1. theGrgH's Avatar
    With BBM nowadays running on WiFi, and on Android & iOS, without a need for connecting to a carrier having any special BlackBerry equipment installed, how is BBM traffic relayed? Is it now just using the normal Internet to directly reach the main Blackberry servers somewhere in Canada? If so, is there, at this point, any security advantage to using BBM over any other chat app that uses SSL between the client app and the company's server (e.g: WhatsApp/LINE assuming they properly implement SSL)? Is the information about how BBM works in this _article_ still relevant?

    Someone told me that BBM might be creating a sort of VPN-like connection between the BBM app on your device and BlackBerry's servers but I could not find any info regarding this. Does anyone know more about this?

    Please note: This question is purely technical, please don't bring up societal/ethical issues like who should and should not worry about being monitored, etc.
    Last edited by theGrgH; 01-16-14 at 05:40 AM.
    01-16-14 05:24 AM
  2. qbnkelt's Avatar
    Hi there. And welcome to Crackberry.

    This will be a very interesting thread.
    01-16-14 05:30 AM
  3. jafrul's Avatar
    Hmm.. makes me wonder too..

    Posted via Awesome Astro flying10.2.1.1925 on CB10. For a regular dose of Quotes, subscribe C001190A9 .
    01-16-14 05:36 AM
  4. bbhuh's Avatar
    No answer? I'm curious too...

    Sent from multiple devices using Tapatalk
    01-17-14 08:30 AM
  5. theGrgH's Avatar
    A mention of an "SSL Tunnel" here:
    How secure is the app? Encryption? - BlackBerry Support Community Forums

    Sounds from that reply like BBM is simply as secure as any other messaging app that implements SSL.
    01-21-14 03:45 AM
  6. MisterShark's Avatar
    I'd love to hear the additional questions about the security aspects of BBM as implemented on iOS and Android devices answered as well.

    For my group of friends I was the BBM 'pusher' and had to struggle a bit to get everyone to move from WhatsApp (which I had sold everyone on before BBM went cross-platform). I always like to bring to everyone's attention any news or supporting information why they can feel safe in their choice of taking my recommendation.

    Posted via CB10
    01-24-14 11:00 AM
  7. jrohland's Avatar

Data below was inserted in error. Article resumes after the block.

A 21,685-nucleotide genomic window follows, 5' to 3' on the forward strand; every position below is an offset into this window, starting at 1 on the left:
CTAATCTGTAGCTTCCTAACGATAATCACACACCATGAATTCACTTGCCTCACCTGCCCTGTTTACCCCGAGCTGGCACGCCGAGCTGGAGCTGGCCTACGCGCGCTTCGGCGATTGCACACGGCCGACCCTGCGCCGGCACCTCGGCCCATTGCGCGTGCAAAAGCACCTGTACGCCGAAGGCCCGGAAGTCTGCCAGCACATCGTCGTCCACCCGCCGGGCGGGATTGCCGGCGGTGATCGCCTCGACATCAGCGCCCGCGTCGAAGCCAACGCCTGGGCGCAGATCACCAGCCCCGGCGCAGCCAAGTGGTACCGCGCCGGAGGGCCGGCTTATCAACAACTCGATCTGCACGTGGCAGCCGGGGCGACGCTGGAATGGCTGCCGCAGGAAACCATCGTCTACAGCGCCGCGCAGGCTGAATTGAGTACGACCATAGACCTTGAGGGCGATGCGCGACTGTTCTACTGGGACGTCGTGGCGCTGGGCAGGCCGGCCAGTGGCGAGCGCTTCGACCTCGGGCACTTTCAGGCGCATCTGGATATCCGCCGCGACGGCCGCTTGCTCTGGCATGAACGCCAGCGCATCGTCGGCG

Here is my educated guess:

    When you sign your BB10 into BBID, an encrypted tunnel is opened to your local BlackBerry Network Operations Center (NOC). That tunnel is used to push BBM, BB Protect and Print To Go traffic to your phone. That connection is also used to access BlackBerry World (payment information) and use Remote File Access. You can always tell when you are connected to the NOC because the BB icon is on your screen in the upper-right corner. If you don't have that icon, BBM, etc... will not work.

    Now, is Wi-Fi more or less secure than Wireless? No. It doesn't matter because the tunnel is encrypted and, those who would seek to intercept your BBM are very likely capturing traffic from your Internet Service Provider (ISP) in the same way they are capturing data from the carrier. If they have the technology to decrypt the tunnel traffic in real time, you can be very sure they can get the traffic.

    Of course when BES is used, this is somewhat different.
    01-24-14 11:14 AM
  8. jrohland's Avatar
    It's important to understand, BlackBerry has no way to find your phone so they can tell you when you have a BBM, etc... message. Even if they did have the IP address of your phone, carriers block all inbound data traffic from the Internet. To solve these problems, your phone establishes an outbound connection to the NOC as a tunnel. Once your phone opens the tunnel, the NOC can send you stuff and it does not need to know where your phone is or how it's connected.

    BlackBerry is not the only company doing this. ActiveSync and IMAP IDLE work the same way, as does WhatsApp and pretty much anything that can push notifications to your phone.

    In the old days, BlackBerry used BlackBerry Internet Services (BIS) to poll email servers every few seconds to see if you have email and would send a message to your phone to pickup the mail. Starting with BB10, BlackBerry stopped doing that because your phone establishes the connection to the email (and Facebook, Twitter, WhatsApp, etc...) directly. BlackBerry, wisely does not want to be the conduit for all your data traffic.
    01-24-14 11:26 AM

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